1. BMW Neue Klasse

Just like Mercedes-Benz, BMW was in a terrible financial situation after the Second World War. With their facilities destroyed, they relied heavily on the BMW 502. It was a luxurious limousine that struggled to find customers in the post-war years. And like Mercedes-Benz, the Bavarian company had a plan to conquer the American market with its big V8-powered GT coupés and convertibles. However, with no strong racing heritage, the 503 and 507 caused more harm than good, leaving BMW with an even bigger debt.

The first chance of getting out of financial problems came with the Isetta, a license-built microcar, but the true savior was the Neue Klasse series of models. BMW introduced it in 1962. The Neue Klasse consisted of performance-oriented, affordable and cleverly-designed sedans that put BMW back on their feet.

The most popular of them all was the E10, commonly known as the 02 Series. Emerging in 1966, this nimble two-door sedan offered unmatched handling and a lively performance. It came at an affordable price, making it a market hit in Europe and the United States. The E10 started its life as a 1.6-liter powered car. However, with the addition of a two-liter engine, it became the quintessential enthusiast’s car.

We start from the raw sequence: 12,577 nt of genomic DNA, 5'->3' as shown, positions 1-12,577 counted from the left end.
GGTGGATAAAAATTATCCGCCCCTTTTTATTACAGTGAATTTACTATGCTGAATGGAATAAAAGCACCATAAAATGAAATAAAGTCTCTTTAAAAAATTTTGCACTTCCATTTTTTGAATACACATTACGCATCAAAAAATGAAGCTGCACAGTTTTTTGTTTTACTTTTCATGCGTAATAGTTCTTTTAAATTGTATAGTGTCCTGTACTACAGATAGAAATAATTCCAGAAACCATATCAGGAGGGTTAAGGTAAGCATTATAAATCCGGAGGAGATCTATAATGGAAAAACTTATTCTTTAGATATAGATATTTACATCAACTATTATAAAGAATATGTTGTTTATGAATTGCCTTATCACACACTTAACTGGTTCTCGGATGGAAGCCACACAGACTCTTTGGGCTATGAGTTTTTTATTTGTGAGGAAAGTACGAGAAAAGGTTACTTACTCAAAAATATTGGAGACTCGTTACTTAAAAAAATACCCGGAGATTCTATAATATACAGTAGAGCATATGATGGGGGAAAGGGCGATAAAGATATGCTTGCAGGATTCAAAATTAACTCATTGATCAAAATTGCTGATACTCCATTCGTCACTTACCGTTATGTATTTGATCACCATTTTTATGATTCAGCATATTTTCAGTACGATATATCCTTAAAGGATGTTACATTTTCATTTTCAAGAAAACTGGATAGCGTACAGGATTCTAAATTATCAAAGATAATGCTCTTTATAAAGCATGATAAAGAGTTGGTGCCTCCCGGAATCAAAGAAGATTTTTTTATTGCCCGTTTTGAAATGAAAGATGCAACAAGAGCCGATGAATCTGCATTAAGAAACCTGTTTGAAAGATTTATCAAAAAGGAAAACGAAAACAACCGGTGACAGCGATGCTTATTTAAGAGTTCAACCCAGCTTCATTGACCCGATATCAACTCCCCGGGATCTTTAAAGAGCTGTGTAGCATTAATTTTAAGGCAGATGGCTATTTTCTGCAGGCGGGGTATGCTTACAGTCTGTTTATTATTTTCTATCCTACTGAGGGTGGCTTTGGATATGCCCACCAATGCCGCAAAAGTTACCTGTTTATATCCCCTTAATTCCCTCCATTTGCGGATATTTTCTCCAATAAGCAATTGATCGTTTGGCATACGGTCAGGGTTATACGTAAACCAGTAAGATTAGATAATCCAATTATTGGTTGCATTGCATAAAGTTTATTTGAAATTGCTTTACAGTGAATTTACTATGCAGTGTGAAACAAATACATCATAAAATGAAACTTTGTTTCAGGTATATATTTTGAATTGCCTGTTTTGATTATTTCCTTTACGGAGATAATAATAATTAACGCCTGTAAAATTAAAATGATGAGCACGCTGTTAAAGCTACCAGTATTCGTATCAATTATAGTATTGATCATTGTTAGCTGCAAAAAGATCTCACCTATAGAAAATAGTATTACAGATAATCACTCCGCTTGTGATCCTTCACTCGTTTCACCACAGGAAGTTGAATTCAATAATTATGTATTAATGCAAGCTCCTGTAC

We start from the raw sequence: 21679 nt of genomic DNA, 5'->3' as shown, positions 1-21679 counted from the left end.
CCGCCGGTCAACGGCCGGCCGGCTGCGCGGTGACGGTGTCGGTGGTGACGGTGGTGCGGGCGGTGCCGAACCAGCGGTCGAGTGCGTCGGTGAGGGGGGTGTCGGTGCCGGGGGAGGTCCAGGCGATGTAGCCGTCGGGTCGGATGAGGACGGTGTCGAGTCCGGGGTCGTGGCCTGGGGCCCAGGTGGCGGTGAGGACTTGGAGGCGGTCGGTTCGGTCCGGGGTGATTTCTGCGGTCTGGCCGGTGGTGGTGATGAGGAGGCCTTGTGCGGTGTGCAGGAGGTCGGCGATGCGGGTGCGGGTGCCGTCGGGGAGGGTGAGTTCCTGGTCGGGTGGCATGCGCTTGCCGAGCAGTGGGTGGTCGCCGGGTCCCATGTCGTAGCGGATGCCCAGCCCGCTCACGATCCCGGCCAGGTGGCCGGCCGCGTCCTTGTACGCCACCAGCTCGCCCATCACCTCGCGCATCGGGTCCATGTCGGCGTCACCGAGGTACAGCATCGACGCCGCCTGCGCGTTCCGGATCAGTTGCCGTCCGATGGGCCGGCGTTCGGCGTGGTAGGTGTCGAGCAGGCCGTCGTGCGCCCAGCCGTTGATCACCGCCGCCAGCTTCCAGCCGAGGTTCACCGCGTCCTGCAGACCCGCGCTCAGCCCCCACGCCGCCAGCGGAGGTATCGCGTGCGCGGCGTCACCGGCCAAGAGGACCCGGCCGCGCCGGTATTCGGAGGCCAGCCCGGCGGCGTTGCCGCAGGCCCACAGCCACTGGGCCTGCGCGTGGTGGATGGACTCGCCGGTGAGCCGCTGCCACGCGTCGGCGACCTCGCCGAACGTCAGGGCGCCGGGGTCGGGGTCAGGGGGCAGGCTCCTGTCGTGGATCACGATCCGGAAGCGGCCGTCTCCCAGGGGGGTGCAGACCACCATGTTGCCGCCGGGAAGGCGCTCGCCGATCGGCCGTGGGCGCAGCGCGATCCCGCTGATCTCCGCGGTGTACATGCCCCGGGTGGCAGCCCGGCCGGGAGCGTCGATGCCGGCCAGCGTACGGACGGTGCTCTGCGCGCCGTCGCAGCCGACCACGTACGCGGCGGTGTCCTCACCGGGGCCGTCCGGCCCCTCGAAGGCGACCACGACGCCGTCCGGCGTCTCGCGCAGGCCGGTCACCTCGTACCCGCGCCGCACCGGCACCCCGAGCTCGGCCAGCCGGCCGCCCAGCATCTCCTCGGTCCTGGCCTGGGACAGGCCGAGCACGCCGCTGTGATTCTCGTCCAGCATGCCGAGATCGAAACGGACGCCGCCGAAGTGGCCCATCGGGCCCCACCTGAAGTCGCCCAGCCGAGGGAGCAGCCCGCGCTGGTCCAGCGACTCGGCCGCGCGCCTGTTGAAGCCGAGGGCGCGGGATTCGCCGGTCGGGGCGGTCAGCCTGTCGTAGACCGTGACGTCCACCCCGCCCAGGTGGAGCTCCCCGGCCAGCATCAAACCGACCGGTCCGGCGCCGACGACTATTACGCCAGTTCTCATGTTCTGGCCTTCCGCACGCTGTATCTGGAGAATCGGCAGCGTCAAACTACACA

It was also the basis for the upcoming 3 Series, the most popular BMW model to this day. The sales of the 02 Series enabled BMW to expand its lineup to the more exclusive E3 and E9 sedans and coupes. It also rebranded the company, thanks to numerous wins in rallies and circuit races throughout Europe.

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